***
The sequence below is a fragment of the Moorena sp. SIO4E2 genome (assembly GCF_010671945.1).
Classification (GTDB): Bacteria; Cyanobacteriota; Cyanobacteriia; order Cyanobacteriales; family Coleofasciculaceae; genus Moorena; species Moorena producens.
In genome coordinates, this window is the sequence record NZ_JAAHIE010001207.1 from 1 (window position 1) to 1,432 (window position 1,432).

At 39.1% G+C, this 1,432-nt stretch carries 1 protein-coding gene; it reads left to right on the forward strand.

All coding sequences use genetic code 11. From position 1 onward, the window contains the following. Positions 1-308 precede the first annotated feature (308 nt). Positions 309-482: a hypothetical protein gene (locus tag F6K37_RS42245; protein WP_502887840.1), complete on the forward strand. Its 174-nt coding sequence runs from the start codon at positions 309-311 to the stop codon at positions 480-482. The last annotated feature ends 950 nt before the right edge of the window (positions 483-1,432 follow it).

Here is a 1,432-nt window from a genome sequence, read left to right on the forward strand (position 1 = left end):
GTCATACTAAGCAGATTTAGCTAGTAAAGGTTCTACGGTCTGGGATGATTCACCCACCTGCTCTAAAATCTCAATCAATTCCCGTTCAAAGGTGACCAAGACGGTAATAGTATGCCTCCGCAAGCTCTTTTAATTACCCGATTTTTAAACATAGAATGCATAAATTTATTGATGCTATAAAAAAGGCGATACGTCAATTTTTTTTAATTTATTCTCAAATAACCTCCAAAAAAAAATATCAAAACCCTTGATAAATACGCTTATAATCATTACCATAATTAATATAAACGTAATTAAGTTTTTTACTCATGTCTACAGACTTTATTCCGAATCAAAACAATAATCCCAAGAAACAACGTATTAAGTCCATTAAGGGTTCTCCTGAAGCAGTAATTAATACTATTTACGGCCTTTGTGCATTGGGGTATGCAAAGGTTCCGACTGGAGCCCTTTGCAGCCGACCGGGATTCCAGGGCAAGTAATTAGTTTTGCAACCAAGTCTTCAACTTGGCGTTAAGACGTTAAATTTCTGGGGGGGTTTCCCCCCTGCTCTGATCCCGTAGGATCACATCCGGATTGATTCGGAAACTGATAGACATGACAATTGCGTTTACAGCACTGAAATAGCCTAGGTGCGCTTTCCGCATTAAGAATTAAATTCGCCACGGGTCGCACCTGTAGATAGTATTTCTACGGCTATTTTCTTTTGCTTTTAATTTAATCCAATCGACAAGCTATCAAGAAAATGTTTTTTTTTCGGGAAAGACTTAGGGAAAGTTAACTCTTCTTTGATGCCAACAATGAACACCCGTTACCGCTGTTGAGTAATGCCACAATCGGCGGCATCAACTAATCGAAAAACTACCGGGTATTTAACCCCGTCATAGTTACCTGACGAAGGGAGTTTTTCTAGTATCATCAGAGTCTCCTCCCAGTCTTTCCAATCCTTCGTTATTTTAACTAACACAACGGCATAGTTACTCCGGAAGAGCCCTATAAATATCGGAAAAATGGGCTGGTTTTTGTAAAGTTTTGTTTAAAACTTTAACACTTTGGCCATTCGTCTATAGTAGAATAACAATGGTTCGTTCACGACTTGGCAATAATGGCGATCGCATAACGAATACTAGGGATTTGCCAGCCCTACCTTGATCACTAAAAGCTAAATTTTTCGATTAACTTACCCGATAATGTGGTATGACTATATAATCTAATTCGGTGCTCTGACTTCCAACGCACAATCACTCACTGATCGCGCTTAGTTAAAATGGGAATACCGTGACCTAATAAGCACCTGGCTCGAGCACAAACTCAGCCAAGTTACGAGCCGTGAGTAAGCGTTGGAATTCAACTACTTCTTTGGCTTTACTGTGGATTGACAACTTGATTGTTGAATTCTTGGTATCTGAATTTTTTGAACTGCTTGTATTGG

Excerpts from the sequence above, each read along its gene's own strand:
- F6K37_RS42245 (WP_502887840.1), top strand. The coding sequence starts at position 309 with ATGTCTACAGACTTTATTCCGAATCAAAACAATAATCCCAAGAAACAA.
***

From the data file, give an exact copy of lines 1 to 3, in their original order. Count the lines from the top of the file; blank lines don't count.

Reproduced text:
The sequence below is a fragment of the Moorena sp. SIO4E2 genome (assembly GCF_010671945.1).
Classification (GTDB): Bacteria; Cyanobacteriota; Cyanobacteriia; order Cyanobacteriales; family Coleofasciculaceae; genus Moorena; species Moorena producens.
In genome coordinates, this window is the sequence record NZ_JAAHIE010001207.1 from 1 (window position 1) to 1,432 (window position 1,432).